Yesterday the White House indicated that the promised July 2011 troop reductions from Afghanistan will be “real” and decided “very soon.” A growing array of bipartisan experts, having considered core U.S. interests, conditions on the ground and the sustainability of the effort, has called for beginning significant reductions next month. New poll numbers out today show the public supports that approach. As the U.S. and our allies transition responsibilities to Afghans, it’s essential to look beyond military measures to stabilize the country. The focus should be broadened to promote a political settlement that can represent all of Afghan society, improve governance and foster robust economic growth.
As newly elected officials arrive in Washington to be sworn-in, serious national security issues await the 112th Congress. But perhaps unexpectedly, where a political lens sees conflict, an expert lens shows substantial agreement around principled, pragmatic policy choices. 2011 will mark a significant milestone for the war in Afghanistan, as experts coalesce around an effective, sustainable exit strategy. While some seek to debate counterterrorism strategies, practitioners agree on a comprehensive approach that brings the fight to terrorists, hews to our Constitution and denies terrorists the propaganda victory they seek. Congress can bring bipartisan debt-cutting zeal to a leaner, modernized defense budget. And as senior military officials have warned, dealing with Iran will demand bipartisan subtlety and restraint, lest we cement Iran's determination to acquire the bomb and destroy the beginnings of political reform within the country.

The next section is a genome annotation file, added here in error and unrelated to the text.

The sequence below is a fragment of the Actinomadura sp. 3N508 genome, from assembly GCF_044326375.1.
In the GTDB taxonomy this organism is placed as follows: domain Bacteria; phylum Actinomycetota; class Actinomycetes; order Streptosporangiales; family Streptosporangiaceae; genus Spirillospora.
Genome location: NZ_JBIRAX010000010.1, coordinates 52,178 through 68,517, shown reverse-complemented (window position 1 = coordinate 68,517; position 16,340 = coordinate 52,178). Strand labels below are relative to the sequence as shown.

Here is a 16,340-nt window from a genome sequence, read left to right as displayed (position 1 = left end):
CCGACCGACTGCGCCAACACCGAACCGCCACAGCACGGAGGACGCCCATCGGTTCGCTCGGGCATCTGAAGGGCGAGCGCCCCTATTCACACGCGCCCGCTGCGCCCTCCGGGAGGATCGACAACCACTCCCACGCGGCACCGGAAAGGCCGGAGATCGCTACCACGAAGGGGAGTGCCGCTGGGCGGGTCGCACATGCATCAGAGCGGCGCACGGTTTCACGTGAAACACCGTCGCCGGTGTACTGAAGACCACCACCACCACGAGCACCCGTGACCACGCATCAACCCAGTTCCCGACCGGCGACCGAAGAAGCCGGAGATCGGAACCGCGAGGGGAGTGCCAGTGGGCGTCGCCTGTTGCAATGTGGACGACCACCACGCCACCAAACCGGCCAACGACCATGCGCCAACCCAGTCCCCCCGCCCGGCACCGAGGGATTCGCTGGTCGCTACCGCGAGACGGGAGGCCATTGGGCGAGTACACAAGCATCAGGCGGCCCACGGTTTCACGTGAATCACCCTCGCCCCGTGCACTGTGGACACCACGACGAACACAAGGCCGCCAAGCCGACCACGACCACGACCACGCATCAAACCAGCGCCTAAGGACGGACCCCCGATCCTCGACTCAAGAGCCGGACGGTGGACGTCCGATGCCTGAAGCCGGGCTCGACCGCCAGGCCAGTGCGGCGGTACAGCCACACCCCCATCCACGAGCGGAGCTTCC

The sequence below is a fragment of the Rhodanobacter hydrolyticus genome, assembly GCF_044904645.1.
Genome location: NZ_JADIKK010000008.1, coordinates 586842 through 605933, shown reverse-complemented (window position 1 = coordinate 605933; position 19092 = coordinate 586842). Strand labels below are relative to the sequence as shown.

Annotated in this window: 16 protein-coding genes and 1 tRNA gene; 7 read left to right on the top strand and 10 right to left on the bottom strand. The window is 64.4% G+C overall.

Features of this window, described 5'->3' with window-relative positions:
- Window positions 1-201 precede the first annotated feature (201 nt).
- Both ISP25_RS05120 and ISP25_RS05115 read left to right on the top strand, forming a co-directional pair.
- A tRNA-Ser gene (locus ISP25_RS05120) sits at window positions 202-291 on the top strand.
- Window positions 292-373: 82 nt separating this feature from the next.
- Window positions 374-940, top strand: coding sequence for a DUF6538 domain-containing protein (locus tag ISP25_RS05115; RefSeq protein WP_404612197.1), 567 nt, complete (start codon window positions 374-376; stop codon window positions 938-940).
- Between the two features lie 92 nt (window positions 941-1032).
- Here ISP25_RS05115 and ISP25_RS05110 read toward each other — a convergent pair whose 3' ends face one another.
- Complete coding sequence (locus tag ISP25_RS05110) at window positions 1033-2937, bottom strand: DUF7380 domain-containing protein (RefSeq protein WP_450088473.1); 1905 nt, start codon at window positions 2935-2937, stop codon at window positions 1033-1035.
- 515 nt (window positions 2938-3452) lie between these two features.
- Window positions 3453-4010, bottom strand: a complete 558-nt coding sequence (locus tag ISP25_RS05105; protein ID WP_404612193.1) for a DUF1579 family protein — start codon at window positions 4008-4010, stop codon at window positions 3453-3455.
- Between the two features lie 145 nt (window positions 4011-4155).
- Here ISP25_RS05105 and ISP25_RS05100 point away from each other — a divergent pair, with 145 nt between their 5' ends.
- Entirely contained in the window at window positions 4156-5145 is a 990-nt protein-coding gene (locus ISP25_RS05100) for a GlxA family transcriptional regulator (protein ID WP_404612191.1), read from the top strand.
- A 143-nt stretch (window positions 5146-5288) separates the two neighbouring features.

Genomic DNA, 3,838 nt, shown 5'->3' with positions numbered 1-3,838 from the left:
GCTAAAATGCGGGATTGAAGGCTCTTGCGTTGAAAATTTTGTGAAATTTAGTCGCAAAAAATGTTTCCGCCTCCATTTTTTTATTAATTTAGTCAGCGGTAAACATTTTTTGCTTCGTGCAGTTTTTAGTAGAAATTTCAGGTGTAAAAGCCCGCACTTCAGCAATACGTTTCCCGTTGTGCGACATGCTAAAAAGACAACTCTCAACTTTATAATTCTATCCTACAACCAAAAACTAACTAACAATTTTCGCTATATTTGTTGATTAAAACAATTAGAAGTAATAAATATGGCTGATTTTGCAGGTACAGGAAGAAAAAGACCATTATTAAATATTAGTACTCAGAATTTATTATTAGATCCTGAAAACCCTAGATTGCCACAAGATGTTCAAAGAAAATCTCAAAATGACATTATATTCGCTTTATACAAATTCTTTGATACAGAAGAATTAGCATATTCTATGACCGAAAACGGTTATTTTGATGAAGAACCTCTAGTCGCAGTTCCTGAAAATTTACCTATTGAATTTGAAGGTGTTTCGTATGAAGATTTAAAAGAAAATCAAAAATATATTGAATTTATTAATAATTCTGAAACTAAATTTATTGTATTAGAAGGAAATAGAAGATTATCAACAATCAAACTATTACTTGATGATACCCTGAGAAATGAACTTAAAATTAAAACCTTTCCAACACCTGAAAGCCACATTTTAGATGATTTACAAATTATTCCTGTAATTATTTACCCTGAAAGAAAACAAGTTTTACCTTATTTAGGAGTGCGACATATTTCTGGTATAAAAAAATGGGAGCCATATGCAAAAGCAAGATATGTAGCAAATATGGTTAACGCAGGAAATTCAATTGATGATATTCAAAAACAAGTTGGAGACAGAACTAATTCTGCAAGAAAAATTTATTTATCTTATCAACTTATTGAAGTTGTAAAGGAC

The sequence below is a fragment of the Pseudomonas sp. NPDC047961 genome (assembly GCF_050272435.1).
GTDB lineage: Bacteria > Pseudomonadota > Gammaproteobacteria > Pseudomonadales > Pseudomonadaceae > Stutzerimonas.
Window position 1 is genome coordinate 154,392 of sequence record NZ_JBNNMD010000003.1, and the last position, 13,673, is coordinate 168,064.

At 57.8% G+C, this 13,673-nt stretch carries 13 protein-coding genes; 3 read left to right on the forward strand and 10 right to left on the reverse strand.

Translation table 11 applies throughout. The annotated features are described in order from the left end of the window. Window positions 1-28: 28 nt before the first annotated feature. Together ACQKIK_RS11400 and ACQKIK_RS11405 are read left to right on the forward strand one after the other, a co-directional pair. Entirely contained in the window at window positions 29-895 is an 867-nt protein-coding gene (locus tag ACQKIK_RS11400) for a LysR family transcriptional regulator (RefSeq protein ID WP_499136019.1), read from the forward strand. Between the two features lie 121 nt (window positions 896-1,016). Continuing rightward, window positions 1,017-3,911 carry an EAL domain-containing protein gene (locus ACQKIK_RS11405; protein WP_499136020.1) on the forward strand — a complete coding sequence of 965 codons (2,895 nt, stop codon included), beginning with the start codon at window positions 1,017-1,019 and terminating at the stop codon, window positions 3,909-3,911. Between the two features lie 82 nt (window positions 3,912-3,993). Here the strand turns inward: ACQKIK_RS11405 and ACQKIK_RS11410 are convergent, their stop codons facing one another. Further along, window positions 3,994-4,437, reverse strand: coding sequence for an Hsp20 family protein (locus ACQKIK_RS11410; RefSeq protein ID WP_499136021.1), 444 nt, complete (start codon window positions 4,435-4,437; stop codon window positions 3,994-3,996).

Today, the Obama administration released its strategy review of the war in Afghanistan. The review shows fragile progress in the military campaign against the Taliban, as well as robust actions against al Qaeda in Afghanistan and Pakistan - but has less to say about civilian and political milestones. Over recent months, a consensus has quietly emerged among experts across the centrist-realist-progressive spectrum on a way forward in Afghanistan. This consensus recognizes the importance of military gains but promotes the primacy of political efforts, looks ahead to a military drawdown and promises to be more effective, more sustainable - and less costly. This fall, the Council on Foreign Relations, the Center for American Progress, the Afghanistan Study Group and the Center for a New American Security all issued reports on Afghanistan that - perhaps surprisingly - largely agreed on the eight central points below.
Tomorrow, more than 10 million Afghans will participate in the elections for the lower house of Parliament, the Wolesi Jirga - the first Afghan national election since the flawed and controversial presidential election last year. As in the past, experts and military commanders expect to see a "surge in violence" to coincide with the vote, often with symbols of the elections as the specific targets.
Afghan authorities have made some real and meaningful electoral reforms over the past year that have resulted in positive improvements on the ground. But serious obstacles remain, including voter disenfranchisement, a lack of political parties, fraud and disillusionment. Against this backdrop, a robust debate is taking place in Washington and across America on the U.S. war effort in Afghanistan and our strategy in the region.